While this requires that you train to convert your fuel system to handling the new demands, it is also essential to prepare the body for the faster paces that you will be running in the 10K. Most people will race their 10K at between 40-45 seconds per mile faster than their marathon pace. The neuromuscular system need to be prepared for the greater power needed to initiate and sustain these paces. So training for the 10K means you need to tweak your body’s chassis to handling this different demand. The workouts you’ll be challenged with in the 10K program will be designed to teach your body to run faster and with greater ease anaerobically and to handle the load of running these faster paces.

One of the additional benefits of training these different systems is that, in gaining this greater facility, your body becomes more economical at marathon paces. For example, in adjusting two of my Team Rogue Dawn Patrol athletes’ (Bryan Morton and Marc Bergman) training over the last 18 months to move away from marathon specific training and toward 10K and half marathon focused training, they were able to run significant PR’s at the 3M Half Marathon. More importantly, I am confident that they will also run very well at the Boston Marathon in April now that we’ve transitioned back to marathon training. Keep an eye on their results to see how this plays out in reality.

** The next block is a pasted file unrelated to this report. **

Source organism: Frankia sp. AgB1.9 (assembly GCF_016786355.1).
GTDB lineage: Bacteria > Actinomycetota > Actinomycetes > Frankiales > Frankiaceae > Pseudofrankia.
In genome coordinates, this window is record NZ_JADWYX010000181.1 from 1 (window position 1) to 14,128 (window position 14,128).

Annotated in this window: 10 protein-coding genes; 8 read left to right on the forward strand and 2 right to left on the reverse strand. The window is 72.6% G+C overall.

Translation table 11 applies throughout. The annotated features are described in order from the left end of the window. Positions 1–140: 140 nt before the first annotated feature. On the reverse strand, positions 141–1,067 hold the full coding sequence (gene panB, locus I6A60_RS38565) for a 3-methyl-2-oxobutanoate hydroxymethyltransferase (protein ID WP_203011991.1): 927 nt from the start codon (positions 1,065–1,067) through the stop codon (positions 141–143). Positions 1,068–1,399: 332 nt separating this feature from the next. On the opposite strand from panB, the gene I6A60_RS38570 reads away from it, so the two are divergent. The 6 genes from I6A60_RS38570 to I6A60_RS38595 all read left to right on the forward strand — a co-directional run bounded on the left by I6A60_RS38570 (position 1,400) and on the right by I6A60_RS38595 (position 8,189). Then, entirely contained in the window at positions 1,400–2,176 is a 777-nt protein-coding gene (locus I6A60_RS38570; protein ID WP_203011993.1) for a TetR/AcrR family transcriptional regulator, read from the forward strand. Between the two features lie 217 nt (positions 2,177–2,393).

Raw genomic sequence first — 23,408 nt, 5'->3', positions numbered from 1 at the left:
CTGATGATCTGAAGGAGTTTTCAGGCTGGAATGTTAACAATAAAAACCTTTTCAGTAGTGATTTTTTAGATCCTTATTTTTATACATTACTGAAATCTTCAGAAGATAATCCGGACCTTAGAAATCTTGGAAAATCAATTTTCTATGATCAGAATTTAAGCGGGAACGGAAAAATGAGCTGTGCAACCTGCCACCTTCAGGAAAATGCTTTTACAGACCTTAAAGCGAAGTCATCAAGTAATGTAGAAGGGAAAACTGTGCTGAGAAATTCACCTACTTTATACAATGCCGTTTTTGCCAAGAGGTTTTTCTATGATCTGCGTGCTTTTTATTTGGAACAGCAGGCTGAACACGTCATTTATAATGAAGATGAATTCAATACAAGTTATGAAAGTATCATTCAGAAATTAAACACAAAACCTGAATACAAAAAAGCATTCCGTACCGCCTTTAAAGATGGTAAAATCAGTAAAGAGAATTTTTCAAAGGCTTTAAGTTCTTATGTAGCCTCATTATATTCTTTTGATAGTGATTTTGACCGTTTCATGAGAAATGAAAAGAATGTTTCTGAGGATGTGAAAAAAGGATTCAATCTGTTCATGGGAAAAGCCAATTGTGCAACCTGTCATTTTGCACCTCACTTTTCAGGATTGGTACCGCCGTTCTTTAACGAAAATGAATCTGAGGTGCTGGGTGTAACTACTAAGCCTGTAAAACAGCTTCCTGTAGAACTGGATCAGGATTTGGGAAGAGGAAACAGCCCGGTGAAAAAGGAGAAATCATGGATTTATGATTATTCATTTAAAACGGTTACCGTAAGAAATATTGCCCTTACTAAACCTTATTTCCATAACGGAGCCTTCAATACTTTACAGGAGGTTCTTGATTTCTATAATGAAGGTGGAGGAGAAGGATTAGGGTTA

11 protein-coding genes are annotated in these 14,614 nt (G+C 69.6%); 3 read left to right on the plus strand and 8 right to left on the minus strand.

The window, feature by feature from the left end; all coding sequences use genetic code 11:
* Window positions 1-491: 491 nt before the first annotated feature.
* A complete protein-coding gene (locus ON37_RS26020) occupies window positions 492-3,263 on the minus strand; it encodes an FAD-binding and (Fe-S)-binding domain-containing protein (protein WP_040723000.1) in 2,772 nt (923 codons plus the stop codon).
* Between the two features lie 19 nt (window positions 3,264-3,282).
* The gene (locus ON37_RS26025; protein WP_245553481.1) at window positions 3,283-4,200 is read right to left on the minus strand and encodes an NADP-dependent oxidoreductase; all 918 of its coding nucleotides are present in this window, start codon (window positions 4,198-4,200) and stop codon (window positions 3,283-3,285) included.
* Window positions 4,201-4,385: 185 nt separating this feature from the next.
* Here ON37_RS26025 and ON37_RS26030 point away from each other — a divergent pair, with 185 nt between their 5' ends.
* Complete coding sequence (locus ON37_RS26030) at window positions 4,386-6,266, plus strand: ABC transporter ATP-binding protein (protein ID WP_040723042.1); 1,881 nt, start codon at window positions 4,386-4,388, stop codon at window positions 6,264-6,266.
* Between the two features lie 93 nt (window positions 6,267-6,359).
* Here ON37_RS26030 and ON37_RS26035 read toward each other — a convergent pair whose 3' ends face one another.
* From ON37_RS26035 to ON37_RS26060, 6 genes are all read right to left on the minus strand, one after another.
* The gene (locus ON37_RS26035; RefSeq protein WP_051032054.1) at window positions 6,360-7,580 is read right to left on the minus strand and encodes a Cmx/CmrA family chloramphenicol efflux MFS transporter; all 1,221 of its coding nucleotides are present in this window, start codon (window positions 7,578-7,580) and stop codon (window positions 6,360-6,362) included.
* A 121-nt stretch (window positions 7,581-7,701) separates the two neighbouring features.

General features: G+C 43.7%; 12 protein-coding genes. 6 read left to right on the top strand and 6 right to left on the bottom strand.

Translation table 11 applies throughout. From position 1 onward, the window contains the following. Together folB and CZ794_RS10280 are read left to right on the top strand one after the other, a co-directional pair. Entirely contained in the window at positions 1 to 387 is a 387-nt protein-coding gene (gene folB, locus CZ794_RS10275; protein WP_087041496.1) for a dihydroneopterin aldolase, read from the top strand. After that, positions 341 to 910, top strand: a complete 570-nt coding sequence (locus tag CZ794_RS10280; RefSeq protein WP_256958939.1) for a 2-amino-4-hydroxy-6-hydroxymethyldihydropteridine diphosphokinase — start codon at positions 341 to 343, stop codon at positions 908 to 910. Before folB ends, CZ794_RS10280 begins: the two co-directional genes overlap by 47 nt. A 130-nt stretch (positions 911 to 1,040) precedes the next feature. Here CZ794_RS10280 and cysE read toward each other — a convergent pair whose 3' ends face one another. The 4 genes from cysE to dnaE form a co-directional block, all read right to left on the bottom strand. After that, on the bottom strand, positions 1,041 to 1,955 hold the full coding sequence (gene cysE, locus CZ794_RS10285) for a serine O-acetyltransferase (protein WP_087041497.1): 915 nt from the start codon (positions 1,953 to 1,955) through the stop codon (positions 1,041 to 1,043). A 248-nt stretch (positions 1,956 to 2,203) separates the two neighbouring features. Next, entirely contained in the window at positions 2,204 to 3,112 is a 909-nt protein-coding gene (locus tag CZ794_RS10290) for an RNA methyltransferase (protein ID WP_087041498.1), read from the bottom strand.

Seize the 10K